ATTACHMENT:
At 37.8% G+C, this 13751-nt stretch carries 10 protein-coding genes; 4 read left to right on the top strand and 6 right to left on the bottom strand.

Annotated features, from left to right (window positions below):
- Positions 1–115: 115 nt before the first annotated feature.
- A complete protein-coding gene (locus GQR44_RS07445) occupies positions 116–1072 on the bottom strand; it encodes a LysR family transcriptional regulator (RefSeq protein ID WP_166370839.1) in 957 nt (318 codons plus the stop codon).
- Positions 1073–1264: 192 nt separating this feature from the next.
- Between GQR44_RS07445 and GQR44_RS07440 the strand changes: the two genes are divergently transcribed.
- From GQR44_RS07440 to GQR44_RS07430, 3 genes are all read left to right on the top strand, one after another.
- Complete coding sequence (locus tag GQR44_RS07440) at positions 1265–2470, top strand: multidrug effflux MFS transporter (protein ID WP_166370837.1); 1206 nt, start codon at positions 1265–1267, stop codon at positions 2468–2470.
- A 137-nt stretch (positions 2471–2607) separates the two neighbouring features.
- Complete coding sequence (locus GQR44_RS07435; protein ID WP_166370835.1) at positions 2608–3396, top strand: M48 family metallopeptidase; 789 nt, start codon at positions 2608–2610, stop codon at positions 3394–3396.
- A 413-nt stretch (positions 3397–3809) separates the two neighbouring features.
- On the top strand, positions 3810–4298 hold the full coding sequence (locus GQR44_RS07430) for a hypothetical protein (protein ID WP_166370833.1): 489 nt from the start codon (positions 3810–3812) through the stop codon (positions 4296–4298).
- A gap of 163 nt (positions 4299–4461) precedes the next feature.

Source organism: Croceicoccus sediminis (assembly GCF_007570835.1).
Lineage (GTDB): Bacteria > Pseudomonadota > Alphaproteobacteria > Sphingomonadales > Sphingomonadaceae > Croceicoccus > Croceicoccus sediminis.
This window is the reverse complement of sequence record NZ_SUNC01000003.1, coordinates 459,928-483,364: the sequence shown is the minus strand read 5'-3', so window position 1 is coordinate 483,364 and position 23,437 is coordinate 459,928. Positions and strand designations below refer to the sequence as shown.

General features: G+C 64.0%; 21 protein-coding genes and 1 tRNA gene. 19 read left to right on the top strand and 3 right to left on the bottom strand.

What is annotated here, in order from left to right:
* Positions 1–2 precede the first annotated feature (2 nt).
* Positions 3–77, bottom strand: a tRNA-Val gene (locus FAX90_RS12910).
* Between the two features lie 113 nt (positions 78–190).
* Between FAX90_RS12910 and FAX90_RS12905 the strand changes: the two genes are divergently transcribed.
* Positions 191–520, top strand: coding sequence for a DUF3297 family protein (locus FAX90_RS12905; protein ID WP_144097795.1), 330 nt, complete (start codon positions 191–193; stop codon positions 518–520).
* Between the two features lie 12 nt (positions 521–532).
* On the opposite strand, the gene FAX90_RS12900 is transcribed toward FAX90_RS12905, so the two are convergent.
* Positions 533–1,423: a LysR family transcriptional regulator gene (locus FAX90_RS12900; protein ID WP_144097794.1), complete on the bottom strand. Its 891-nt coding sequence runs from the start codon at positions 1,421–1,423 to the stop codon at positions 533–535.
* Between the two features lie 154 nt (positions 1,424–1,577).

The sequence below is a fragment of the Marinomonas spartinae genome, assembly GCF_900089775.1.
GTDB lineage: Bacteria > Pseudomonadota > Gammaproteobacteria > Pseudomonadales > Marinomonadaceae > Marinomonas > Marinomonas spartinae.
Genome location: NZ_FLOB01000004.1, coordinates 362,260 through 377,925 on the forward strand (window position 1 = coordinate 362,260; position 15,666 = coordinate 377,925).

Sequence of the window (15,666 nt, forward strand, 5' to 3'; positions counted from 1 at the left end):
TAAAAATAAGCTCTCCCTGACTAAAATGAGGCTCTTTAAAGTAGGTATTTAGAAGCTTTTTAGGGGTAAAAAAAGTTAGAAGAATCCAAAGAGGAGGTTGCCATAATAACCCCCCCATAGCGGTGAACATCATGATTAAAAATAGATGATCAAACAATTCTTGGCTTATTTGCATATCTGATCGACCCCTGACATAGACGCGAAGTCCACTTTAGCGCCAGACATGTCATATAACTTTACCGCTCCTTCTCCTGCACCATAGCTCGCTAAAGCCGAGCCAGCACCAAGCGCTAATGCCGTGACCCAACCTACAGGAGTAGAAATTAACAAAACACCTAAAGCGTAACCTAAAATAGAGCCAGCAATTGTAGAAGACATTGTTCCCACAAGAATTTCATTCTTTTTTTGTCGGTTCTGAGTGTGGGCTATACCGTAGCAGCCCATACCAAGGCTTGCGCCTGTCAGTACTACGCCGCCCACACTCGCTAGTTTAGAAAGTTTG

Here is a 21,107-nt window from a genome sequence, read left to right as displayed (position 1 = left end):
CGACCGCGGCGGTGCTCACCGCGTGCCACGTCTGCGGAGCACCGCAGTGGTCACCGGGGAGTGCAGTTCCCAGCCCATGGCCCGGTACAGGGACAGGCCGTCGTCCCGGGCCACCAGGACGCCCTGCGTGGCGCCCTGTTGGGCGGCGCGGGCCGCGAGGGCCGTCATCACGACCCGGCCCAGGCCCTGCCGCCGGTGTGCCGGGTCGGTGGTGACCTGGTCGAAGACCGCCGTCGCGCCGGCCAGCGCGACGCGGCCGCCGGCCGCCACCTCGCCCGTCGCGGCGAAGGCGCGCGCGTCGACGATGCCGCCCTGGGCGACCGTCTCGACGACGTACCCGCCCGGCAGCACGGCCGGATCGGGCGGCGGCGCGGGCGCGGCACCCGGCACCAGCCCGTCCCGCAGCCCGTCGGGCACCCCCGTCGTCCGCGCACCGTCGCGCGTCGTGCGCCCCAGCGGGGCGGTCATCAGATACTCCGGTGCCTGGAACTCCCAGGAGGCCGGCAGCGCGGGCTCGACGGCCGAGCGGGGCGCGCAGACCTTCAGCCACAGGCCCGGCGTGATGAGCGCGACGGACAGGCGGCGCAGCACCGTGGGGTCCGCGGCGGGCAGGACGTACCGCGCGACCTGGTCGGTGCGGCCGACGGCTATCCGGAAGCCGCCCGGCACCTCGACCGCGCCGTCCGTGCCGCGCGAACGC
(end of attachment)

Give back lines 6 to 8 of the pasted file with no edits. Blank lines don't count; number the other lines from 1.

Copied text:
- Between GQR44_RS07445 and GQR44_RS07440 the strand changes: the two genes are divergently transcribed.
- From GQR44_RS07440 to GQR44_RS07430, 3 genes are all read left to right on the top strand, one after another.
- Complete coding sequence (locus tag GQR44_RS07440) at positions 1265–2470, top strand: multidrug effflux MFS transporter (protein ID WP_166370837.1); 1206 nt, start codon at positions 1265–1267, stop codon at positions 2468–2470.